Orinda Elementary Schools Ban Sugar

Libby Dunne, Managing Editor

The health-food fad has reached Orinda elementary schools in the form of a sugar ban. Orinda elementary schools, along with thousands of other schools, no longer allow students to bring in sugary celebration treats for their birthdays.

This no-sugar rule has been in effect for years, but just began to be enforced at the beginning of this school year. “All OUSD ES [Orinda Union School District, Elementary] schools adhere to BP 3550, which promotes student wellness and specifically disallows non nutritious foods to be served or promoted in the classroom,” Ken Gallegos, Sleepy Hollow Elementary School principal said. “OUSD revisited BP 3550 last spring and we reaffirmed our commitment to the goals of BP 3550 last spring.”

The decision to truly enforce this rule was decided last spring. “Re-committing to the guidelines and nutritional goals was not negotiable,” Gallegos said. “It is board policy. The idea to disallow parent donated sugary treats was discussed at length at the school leadership level, and the decision was endorsed by all school principals.”

Schools are focusing on birthday treats and sugary foods at school events as being the biggest source of sugar. “We had received complaints from parents who were unhappy that their children were eating sugary treats for school rewards and birthday celebrations without their knowledge and consent, sometime multiple times a week or even a day,” Gallegos said. He hopes that enforcing the no-sugar rule will appease parents.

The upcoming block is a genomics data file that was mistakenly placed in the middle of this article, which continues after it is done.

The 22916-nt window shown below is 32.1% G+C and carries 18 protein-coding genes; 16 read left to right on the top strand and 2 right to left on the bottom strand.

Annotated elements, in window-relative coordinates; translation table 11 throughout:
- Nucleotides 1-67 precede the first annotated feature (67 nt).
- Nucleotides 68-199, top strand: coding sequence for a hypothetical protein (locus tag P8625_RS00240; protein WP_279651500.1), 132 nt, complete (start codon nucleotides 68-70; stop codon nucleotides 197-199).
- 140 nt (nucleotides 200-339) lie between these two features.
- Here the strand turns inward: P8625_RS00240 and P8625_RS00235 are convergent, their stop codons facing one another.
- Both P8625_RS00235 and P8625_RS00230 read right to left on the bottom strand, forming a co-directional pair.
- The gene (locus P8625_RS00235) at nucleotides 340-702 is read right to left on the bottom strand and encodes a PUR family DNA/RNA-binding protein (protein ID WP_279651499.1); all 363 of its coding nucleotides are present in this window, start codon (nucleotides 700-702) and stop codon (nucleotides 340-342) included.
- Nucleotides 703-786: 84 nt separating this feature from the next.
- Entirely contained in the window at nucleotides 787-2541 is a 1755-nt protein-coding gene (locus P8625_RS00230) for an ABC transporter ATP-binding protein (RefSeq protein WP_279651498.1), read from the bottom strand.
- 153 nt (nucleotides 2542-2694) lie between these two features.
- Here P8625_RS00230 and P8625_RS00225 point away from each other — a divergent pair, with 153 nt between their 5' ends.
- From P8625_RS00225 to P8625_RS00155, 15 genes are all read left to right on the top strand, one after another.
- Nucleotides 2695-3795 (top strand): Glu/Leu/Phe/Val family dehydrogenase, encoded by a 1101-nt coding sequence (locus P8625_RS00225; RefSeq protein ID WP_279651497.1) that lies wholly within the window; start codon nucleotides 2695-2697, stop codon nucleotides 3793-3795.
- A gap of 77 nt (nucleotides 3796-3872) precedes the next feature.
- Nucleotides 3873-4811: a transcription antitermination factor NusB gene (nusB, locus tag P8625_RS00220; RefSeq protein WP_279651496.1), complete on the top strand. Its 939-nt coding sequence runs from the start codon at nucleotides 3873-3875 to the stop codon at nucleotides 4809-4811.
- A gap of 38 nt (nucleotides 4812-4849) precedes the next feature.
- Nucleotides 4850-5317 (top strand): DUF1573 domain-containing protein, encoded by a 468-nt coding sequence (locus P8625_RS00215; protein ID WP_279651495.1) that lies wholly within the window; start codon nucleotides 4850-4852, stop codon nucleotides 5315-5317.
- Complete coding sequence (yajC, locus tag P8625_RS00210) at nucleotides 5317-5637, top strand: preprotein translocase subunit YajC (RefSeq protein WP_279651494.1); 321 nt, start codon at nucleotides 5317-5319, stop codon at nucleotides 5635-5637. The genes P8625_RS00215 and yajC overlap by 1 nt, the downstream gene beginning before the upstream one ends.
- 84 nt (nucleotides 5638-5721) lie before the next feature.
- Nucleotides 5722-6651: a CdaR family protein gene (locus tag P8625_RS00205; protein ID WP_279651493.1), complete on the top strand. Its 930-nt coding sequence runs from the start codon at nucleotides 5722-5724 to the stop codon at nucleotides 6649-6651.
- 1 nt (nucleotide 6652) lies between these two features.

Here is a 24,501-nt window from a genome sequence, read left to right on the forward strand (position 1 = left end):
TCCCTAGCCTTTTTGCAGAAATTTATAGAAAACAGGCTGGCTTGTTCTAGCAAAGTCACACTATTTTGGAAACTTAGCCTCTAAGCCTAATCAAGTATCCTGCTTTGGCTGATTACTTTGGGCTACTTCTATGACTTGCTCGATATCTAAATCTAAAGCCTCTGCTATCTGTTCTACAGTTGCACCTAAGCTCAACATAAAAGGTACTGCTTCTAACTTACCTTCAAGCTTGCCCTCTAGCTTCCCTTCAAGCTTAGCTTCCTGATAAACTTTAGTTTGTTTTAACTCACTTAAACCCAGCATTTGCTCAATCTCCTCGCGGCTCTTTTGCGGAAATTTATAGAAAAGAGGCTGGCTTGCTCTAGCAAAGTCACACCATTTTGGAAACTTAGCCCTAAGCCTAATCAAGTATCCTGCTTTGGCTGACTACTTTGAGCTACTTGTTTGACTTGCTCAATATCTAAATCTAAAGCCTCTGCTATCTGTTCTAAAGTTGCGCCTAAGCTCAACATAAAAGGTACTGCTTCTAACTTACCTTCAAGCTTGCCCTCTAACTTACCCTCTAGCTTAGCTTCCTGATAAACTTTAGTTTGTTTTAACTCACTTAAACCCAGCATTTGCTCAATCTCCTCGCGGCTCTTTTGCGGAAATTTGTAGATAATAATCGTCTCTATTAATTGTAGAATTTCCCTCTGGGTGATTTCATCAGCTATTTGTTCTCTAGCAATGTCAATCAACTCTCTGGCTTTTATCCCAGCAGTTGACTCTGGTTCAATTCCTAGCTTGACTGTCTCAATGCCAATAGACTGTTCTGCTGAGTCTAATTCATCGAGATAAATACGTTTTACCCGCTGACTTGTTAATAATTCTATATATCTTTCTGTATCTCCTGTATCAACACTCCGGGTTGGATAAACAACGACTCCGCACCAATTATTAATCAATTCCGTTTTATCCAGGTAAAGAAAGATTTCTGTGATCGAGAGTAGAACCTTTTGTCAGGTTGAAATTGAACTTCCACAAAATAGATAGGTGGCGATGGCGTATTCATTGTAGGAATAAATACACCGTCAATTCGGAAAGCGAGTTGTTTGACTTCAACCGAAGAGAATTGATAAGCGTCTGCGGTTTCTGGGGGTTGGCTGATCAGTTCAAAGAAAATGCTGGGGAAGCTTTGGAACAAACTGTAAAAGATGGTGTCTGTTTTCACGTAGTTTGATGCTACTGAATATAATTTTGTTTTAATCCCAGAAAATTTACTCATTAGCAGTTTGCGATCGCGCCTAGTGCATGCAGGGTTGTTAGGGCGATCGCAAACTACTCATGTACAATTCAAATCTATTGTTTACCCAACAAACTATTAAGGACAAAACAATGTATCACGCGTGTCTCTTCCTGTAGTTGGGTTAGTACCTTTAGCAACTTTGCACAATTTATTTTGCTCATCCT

This junk-food ban at schools started in Massachusetts. The schools which implemented this sugar rule saw impressive results in both middle and high schools. A study done by Northeastern University determined that in middle schools originally, only 13 percent of the food met state health standards. After the ban, 69 percent of the food met standards. In high schools, an original percent of 28 rose to 80 percent in one year under this sugar rule. Sleepy Hollow Elementary is hoping to see similar results. “We will be looking closely to see if less sugary food and treats has any nexus to improved behavior and/or academic performance,” Gallegos said.